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The GW Hatchet


The GW Hatchet

Serving the GW Community since 1904

The GW Hatchet

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Eco-friendly Georgetown store makes organic chic

Organic cupcake anyone? How about a glass of fair-trade wine to go with that?

At the grand opening of Setchi Ecoboutique in Georgetown this weekend, pastries and alcohol were merely the bait to hook the locals into getting acquainted with their newest specialty-shop neighbor.

Setchi, the phonetically spelled Portuguese word for “seven,” is the first shop in the District to hop on the eco-friendly train, joining a handful of shops in the country whose locations are entirely environmentally sound.

Jessica del Pilar, co-owner with her husband, Albert, began thinking seriously about green living about a year and a half ago, when someone special opened her eyes to the importance of protecting the environment.

“Having a baby really changed my outlook on things,” del Pilar said. “I became concerned about sustainable living now in order to protect the future for her generation.”

The fashionable shop sells women’s clothing that must follow eco-friendly criteria. Most of the fabric from that the clothing is made out of is organic, which means that no pesticides or toxins were used to grow or dye it. Bamboo, hemp and organic cotton are some of the most environmentally friendly.

Much of the material used in the clothing is also recycled from older vintage pieces. Surprisingly recycled as well: the carpets, made from 75 percent recycled materials, including plastic bottles. All of the furniture has been previously used, too, salvaged from closed businesses and schools.

It is equally important to protecting the earth as it is to protect the people of it, del Pilar said. The goods she sells are produced following fair-trade standards, which insure that the workers who make the clothes earn a livable wage and aren’t toiling away in sweat shops.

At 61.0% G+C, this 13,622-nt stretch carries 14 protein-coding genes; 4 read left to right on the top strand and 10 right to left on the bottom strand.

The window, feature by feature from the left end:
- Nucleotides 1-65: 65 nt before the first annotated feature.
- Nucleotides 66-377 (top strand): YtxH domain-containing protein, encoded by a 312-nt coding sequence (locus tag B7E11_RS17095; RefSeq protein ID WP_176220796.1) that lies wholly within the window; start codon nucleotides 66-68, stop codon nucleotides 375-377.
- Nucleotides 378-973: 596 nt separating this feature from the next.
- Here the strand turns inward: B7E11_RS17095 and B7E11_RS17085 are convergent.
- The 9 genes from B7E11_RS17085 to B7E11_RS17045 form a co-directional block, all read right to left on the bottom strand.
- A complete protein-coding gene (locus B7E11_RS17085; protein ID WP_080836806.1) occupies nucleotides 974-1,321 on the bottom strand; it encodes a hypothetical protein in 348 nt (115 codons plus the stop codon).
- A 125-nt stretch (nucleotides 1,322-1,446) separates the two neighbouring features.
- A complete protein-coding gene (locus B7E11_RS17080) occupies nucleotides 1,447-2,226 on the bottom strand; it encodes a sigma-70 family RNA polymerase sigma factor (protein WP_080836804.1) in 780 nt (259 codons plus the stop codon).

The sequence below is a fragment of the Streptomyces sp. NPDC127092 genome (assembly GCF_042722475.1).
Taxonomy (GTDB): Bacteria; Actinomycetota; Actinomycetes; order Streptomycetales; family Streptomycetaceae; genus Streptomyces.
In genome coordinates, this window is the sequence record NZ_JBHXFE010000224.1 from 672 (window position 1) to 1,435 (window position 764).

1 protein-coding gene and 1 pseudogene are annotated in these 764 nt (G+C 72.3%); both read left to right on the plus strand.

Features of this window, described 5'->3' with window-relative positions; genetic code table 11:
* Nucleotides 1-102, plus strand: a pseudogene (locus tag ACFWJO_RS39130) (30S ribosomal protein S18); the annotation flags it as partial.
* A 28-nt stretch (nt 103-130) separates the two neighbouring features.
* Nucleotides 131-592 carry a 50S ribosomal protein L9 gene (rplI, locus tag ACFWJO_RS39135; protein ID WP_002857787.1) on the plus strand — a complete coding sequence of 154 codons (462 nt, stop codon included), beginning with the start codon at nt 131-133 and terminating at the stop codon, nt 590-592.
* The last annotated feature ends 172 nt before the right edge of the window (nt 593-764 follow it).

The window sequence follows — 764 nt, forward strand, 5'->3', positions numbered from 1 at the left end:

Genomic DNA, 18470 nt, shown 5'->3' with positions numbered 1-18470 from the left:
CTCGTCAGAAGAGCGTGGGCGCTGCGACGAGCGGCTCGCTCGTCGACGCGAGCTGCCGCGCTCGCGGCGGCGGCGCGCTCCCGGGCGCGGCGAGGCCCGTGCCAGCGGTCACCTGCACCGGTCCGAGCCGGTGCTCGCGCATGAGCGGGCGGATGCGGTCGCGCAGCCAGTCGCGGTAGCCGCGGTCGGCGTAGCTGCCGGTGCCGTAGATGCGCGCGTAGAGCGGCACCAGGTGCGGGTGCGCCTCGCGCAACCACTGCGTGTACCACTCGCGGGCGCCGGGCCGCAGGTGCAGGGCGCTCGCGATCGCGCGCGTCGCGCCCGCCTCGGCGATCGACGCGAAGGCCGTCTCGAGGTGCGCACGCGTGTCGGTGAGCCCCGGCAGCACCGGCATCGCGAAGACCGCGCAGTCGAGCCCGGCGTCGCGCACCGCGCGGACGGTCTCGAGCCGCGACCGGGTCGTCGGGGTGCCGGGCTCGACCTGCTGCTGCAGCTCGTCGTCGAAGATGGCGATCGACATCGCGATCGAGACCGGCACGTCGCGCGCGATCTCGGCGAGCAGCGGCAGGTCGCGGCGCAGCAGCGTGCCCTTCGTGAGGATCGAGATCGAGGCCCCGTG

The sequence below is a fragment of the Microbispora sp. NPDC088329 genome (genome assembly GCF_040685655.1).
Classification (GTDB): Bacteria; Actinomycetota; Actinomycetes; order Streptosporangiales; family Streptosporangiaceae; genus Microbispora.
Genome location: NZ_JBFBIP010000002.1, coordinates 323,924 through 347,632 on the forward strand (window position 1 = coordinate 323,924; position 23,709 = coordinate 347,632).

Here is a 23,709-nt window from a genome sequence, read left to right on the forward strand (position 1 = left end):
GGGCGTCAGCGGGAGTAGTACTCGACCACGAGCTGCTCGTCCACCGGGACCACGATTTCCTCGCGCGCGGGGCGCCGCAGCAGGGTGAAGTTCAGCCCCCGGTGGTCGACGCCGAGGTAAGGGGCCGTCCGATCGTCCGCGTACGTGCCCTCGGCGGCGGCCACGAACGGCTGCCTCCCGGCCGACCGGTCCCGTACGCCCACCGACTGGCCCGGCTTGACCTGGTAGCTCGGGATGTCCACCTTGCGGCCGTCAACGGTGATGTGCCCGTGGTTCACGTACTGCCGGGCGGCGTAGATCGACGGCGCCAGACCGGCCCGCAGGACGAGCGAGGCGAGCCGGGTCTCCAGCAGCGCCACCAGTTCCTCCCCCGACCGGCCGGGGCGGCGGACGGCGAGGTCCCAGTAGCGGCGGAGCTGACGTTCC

Unfortunately, all the good stuff about the clothes doesn’t come without a price tag – and quite a high one at that. Setchi’s prices live up to its upscale Georgetown location, with some of the most costly items, such as faux fur and leather jackets, reaching up to $400. Dresses and pants range from $200 to $300 and most of the shirts go from $60 to $100.

The back room of the shop contains some of the priciest per-square-inch pieces. Bras, panties and sexy nightgowns abound, most around $75. Made from hemp and silk, the lingerie is pretty and girly, possibly worth a little splurge for a special occasion.

Del Pilar herself admits that Setchi is primarily aimed at a slightly older crowd, but that doesn’t mean that college students should wholly abstain.

The most affordable pieces are things such as a comfy, faux-cashmere bamboo shirt for $30 and bamboo socks for $9. Both made by Jon?no, the earth-friendly but still-cheap pieces may be the best option for cash-strapped coeds.

Setchi, although the first totally eco-friendly clothing store in D.C., isn’t the only option for dressing while respecting the earth. Companies such as Loomstate, Stewart + Brown and Ecoganik all sell out of locations in the area, and all of these and more can be found online. Even Bono has gotten in on the eco-action – he and his wife have their own line called Edun which supports fair trade in African countries.

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